Saturday afternoon, BDH suggested we go for a walk.
Now, this is big, because BDH has busted everything. He’s torn ligaments in his knees. He’s broken ankles. He’s got orthotics to help with his arches. Walking? Not his favourite thing to do. So when he suggested that we pack up Stinkerbelle and walk to the local Staples store to run some errands… well, I was more than happy to agree.
Walking to Staples is a hike. It’s probably 5 km there and back. I mentioned this to BDH because, well, he is not one with the walking. He thought he would be fine, so we gave That Baby her 3 pm bottle, slathered her in sunscreen, and set out with our old bargoon jogging stroller.
We trudged along, and about 2/3 of the way there we came to a little park. BDH suggested we stop and play at the playground, and Stinkerbelle got her first ride on the swings (which we captured on video – YAY!) and the slide. Once that was done, and we sat down to have a little drink, BDH admitted that it might have been a bit too ambitious for his first walk, and perhaps we should head for home. So we did.
Now, I have mentioned before that our house backs onto conservation land. More accurately, it is actually a 27 hectare area of watershed land that was apparently funded by the money saved in the first year of newspaper recycling with our local blue box program. So, yeah, I live in a green town full of green space. And this one is forested and home to deer and other wildlife and full of trails.
So, as we passed the entrance to one of the trails on our walk home, BDH suggested we shortcut through the conservation area. It would take us away from the major thoroughfares we came on, with all the road noise and whatnot, which would be nice since we hadn’t walked in the conservation for years. This would also be considerably cooler than the hot afternoon sun. So, since we had brought That Baby in her SuperStroller, I thought it was a grand idea.
And it was.
Until we got lost.
Well, we didn’t get lost exactly. I mean, we were on a trail. A very nice trail too, complete with boardwalk and chirping birds and everything. But the trail did not come to a left turn as we needed it to do, and pretty soon we found ourself exiting the trail and ending up at a place we call Dog Park. It’s a leash-free zone created from a disused road on the edge of industrial park. And it’s on the extreme southwestern border of our conservation area.
We live on the northeastern side.
So. We had somehow managed to walk clear across the conservation.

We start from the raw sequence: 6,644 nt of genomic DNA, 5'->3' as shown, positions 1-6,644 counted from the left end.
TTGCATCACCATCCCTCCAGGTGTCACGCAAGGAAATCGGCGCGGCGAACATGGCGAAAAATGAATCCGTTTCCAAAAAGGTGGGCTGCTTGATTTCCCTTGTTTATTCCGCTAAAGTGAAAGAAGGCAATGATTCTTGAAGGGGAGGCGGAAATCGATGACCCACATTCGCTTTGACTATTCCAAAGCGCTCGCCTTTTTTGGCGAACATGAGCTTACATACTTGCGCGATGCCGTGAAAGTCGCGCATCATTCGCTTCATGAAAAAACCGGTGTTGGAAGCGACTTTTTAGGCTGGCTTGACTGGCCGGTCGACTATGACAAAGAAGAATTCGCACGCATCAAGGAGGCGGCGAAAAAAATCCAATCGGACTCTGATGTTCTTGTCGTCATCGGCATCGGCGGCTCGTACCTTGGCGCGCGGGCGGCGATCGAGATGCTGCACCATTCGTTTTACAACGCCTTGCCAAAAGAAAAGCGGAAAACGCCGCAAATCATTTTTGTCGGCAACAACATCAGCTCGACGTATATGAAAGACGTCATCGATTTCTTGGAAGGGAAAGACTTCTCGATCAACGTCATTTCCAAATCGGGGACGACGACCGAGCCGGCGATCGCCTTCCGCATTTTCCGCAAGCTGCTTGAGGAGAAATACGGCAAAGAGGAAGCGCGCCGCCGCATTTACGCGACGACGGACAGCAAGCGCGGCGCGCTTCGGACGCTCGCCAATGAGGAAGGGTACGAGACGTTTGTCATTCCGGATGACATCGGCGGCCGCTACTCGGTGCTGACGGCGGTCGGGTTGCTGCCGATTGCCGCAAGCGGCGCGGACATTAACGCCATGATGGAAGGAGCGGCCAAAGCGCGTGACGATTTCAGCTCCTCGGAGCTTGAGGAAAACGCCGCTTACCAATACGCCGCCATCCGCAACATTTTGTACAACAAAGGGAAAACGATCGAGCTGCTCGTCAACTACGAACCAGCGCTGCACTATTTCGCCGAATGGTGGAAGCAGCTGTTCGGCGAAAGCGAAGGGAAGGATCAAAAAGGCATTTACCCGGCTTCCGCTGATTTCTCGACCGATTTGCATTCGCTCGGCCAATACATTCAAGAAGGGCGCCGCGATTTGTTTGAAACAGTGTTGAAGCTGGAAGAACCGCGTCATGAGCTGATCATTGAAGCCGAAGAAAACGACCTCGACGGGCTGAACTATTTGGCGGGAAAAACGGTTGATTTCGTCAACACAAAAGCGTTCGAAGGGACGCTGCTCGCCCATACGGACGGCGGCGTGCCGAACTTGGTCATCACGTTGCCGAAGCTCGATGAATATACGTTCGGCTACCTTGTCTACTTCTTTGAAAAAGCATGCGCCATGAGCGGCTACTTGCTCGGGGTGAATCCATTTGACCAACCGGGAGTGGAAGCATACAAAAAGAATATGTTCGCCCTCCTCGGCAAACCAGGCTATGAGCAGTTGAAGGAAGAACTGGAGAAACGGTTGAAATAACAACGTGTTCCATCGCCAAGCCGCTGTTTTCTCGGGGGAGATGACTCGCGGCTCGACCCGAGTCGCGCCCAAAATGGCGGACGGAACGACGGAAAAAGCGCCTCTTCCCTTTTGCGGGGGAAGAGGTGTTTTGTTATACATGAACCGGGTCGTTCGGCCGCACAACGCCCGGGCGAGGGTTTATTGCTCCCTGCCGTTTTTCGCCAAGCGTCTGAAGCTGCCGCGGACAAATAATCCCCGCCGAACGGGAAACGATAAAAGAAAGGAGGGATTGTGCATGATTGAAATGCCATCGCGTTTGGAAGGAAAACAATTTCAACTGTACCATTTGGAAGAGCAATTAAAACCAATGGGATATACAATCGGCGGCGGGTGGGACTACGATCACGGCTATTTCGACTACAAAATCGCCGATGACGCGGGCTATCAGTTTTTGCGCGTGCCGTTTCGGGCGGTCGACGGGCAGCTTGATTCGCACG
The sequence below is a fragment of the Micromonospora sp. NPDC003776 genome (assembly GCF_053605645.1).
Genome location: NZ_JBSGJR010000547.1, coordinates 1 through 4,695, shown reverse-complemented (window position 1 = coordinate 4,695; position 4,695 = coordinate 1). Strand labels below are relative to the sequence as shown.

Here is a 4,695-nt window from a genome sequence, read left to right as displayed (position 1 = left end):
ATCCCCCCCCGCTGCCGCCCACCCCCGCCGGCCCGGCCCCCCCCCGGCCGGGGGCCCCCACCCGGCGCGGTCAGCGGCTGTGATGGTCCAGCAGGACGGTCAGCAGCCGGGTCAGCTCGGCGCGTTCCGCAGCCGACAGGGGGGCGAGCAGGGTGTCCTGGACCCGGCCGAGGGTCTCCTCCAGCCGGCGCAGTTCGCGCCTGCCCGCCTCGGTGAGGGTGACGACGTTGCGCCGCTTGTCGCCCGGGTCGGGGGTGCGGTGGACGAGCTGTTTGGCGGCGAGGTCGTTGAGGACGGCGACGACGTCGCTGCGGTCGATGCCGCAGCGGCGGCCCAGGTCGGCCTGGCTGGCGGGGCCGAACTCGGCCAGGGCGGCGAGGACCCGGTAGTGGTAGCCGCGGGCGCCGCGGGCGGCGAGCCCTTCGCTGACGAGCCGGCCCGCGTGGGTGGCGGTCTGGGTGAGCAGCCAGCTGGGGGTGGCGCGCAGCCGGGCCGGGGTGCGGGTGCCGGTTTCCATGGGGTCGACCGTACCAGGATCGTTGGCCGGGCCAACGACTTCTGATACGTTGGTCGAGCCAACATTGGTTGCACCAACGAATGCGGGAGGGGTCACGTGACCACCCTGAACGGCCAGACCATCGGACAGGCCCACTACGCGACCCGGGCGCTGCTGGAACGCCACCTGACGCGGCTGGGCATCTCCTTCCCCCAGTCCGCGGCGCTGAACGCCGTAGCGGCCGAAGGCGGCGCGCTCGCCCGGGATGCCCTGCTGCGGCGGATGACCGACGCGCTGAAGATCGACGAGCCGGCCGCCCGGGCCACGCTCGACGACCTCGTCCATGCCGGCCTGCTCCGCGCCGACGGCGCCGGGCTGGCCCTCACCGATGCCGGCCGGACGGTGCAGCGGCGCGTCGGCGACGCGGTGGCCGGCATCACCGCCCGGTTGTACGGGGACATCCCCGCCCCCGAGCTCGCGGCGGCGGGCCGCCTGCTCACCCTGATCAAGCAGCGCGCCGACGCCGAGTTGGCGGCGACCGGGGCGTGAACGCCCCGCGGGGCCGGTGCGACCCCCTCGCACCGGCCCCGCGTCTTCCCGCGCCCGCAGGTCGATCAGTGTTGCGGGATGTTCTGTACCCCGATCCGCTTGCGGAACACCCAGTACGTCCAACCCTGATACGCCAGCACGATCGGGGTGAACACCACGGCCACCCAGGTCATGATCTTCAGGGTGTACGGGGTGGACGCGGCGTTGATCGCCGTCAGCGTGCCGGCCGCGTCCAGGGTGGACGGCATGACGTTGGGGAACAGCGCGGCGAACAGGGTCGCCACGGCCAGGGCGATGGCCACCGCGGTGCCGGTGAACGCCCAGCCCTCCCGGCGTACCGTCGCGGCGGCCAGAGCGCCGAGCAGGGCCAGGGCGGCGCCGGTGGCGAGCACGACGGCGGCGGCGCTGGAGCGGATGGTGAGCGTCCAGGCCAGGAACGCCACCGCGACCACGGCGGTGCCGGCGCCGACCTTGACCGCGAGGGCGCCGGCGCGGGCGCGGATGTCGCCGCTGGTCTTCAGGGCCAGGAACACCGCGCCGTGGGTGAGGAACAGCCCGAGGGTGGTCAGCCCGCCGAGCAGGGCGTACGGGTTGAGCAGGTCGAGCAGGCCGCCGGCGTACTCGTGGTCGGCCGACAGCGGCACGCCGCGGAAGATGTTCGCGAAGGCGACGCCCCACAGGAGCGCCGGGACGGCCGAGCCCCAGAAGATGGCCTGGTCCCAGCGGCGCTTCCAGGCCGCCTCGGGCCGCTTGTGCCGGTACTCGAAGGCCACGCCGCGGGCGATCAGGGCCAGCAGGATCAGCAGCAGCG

So we thought, alrighty then, we’ll follow the nice well-tended gravel walking path for a bit and see where the hell we are, exactly. So we walked for awhile, and soon it became clear we were getting further south, to the southern-most border of the city. And this was not good.
We walked on a little more, and finally saw a path leading north, back into the conservation. At this point we thought, what the heck, and we took it. And it headed north for awhile, and it was good.
Until it veered east, and the next out we found was in a subdivision on the extreme southeastern side of the conservation.
Back in we went. SURELY we’d be able to find a path back to the north from here.
Well, there was a path heading north-ish, but basically stayed on the southeastern perimeter of the park. It was at this point that we said, “Screw this”. And the next sign of sidewalk we saw in subdivisionland, we were gone baby gone.
We trudged through this unknown subdivision, until it eventually led out to the major thoroughfare that marks the eastern perimeter of the conservation area. From here, it had to be a good 2 or 3 km home.
By this time we were fighting the clock. Stinkerbelle would need supper very shortly, not to mention be ready for bed. And we were getting tired to the point of being punchy, as well as seriously blistered.
Finally, the hill on which our home is perched — like a glittering prize on that day, I can tell you — was in sight. We trudged on, planning the 3 billion pounds of convenience food we were going to eat when we finally got there.
And as we stepped in the door, after effectively completely skirting 27 hectares, 3 hours from when we had started, I asked BDH, “So… want to go for a walk tomorrow?”
I cannot repeat what he told me to do.